The indefinite strike called by a section of government employees against the decision to introduce contributory pension will derail the implementation of Plan projects of local self-government institutions and directly hamper the execution of sanitation, housing and infrastructure development projects.
With less than three months left in the current financial year, the Plan fund absorption rate of civic bodies has been estimated at less than 10 per cent of the sanctioned funds. This was in spite of a slew of concessions offered by the government to the civic bodies for securing approval from the officers designated for vetting and implementing the projects.
Sanitation projects of civic bodies are unlikely to take off in the current year. Even if a resolution is made for implementing the projects, the strike is likely to affect the release of funds by the designated officers and hence they may go awry. Urban civic bodies will be the worst hit.
The block panchayats have been given specific directions to focus on the housing sector. Right from project approval to fund release, almost all procedures were moving at a snail’s pace and now it is set to come to a complete standstill.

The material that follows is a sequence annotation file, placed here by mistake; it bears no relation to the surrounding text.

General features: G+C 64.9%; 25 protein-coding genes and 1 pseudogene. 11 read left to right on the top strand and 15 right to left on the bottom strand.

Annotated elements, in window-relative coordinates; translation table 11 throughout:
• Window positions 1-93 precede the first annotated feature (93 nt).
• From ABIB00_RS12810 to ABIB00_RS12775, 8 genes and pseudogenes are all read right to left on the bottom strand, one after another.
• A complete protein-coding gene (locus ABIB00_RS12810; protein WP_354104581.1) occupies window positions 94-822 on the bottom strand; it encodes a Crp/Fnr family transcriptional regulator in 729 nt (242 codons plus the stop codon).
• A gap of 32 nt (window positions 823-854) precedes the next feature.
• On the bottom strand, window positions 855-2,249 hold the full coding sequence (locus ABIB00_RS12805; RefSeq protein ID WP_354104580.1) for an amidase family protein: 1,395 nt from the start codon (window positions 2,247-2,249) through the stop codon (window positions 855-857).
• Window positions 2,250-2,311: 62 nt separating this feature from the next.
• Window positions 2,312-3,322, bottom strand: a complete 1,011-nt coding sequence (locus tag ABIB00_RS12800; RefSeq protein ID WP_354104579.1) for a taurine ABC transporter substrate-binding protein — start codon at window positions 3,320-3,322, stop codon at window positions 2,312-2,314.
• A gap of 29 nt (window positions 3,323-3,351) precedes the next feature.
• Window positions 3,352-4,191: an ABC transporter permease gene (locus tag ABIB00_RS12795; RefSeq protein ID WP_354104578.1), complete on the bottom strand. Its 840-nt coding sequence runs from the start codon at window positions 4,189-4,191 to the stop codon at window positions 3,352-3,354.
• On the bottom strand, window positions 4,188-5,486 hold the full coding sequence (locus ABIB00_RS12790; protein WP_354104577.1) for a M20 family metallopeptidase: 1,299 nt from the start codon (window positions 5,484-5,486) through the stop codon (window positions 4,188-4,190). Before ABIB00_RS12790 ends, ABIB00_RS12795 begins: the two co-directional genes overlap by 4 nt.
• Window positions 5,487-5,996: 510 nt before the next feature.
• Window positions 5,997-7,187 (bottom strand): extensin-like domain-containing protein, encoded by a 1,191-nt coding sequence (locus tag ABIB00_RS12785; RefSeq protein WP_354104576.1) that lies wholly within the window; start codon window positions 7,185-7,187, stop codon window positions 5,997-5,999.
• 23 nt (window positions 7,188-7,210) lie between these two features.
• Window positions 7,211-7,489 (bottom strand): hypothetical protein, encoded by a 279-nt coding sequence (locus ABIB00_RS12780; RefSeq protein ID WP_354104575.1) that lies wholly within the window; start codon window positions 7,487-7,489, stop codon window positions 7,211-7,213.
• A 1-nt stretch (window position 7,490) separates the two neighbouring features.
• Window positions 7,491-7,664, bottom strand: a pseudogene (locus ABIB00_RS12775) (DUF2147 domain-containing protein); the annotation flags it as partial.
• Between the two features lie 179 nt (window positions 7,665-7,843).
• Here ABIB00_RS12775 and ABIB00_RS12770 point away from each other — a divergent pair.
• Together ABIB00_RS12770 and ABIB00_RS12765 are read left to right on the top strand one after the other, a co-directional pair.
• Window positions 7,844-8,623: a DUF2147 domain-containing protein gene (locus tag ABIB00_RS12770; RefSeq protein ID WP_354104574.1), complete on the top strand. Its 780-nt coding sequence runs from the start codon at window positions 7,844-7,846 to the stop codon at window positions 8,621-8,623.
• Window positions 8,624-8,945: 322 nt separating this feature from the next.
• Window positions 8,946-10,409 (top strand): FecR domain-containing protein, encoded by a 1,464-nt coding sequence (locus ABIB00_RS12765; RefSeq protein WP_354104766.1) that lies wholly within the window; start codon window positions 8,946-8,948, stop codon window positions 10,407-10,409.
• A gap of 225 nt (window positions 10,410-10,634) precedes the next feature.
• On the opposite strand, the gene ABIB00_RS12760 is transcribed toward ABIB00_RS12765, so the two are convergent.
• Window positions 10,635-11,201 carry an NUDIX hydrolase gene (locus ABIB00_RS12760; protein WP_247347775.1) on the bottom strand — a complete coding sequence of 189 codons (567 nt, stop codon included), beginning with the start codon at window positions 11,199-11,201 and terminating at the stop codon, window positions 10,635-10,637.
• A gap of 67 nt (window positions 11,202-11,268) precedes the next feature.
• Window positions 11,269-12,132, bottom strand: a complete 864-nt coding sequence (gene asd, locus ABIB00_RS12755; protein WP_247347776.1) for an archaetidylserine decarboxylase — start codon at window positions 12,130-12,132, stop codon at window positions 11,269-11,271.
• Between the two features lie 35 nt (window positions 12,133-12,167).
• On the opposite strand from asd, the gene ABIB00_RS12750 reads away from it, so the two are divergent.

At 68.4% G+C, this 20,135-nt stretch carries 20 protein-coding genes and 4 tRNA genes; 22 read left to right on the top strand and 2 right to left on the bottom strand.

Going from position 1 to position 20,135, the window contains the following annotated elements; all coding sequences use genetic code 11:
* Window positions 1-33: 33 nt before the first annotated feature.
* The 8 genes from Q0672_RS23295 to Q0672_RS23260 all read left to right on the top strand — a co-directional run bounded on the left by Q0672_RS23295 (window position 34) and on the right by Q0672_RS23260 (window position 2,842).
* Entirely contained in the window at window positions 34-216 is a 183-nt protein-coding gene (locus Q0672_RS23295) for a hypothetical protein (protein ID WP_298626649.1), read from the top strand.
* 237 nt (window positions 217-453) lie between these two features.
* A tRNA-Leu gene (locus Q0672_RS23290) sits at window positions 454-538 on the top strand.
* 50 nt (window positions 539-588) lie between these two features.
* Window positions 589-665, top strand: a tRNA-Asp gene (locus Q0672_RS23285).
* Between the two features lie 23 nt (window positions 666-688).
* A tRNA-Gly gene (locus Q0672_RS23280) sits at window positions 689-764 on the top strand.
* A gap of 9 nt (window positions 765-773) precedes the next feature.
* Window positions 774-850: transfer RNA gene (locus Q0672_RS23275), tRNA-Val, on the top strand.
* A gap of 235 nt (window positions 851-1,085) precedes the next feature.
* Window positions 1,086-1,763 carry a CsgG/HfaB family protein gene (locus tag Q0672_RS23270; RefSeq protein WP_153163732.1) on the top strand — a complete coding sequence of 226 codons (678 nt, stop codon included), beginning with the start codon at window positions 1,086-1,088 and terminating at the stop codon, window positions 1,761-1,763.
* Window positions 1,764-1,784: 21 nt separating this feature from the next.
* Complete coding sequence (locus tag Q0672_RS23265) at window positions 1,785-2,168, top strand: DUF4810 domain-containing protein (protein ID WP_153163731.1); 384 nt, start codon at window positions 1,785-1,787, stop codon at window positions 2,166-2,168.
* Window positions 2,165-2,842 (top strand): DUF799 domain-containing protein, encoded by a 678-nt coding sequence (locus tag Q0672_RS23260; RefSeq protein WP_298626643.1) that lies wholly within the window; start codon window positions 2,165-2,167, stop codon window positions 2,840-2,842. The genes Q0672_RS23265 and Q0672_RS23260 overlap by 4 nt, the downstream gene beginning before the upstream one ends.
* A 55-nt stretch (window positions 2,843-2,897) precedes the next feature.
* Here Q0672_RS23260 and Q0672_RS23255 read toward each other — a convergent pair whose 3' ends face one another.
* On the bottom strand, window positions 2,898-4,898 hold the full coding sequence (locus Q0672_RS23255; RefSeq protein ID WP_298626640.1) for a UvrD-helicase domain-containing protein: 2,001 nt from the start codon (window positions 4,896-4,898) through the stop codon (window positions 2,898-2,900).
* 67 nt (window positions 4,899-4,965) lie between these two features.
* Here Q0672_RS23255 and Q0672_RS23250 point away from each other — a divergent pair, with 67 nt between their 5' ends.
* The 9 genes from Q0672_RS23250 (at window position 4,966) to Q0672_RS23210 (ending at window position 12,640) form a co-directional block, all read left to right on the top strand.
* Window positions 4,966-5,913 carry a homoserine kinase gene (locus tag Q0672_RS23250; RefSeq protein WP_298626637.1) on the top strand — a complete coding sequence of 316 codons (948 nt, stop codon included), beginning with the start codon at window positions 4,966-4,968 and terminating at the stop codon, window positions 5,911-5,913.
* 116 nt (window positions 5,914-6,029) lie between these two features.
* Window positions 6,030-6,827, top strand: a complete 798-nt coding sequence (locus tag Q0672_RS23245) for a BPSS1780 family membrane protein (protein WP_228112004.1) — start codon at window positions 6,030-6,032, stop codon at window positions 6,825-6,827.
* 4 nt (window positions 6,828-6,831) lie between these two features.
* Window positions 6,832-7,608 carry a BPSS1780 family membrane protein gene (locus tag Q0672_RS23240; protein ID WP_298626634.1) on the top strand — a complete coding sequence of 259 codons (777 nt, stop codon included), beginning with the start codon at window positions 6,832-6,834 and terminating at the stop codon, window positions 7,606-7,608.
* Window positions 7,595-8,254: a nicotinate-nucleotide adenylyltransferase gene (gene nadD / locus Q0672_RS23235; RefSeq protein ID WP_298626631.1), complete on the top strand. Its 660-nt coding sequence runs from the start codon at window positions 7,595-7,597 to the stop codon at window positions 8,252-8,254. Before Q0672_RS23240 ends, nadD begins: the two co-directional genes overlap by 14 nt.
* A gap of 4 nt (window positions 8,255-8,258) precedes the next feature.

Right from the formulation of the Plan projects, the government had adopted a stance that about 50 per cent of the total allocation should be apportioned for infrastructure development. Compared to the productive sector, this being an easy option, a vast majority of the civic bodies had accepted this option too. The general impetus was on building roads, bridges and buildings. Starting from planning to execution, the strike is set to derail the entire scheme of things in this sector.
The training programmes offered by the government on Sankya software to the implementing officers are also understood to have gone haywire. The statements seeking reimbursement of the Central funds for the Centrally Sponsored Schemes executed at the behest of the civic bodies will have to be furnished soon. Preparation of statements is likely to be affected.
Considering the hiccups in the planning process in the current year, the government had announced that projects for the next financial year will be prepared in advance for ensuring timely clearance and approval. This calls for considerable preparation now.
Most of the civic bodies are still grappling with the implementation in the current year and have not yet got time to seriously chalk out an action plan for completing the process within the specific time. Advance preparation demands project conception for the next year at least in February. In the current scenario, it remains a difficult proposition.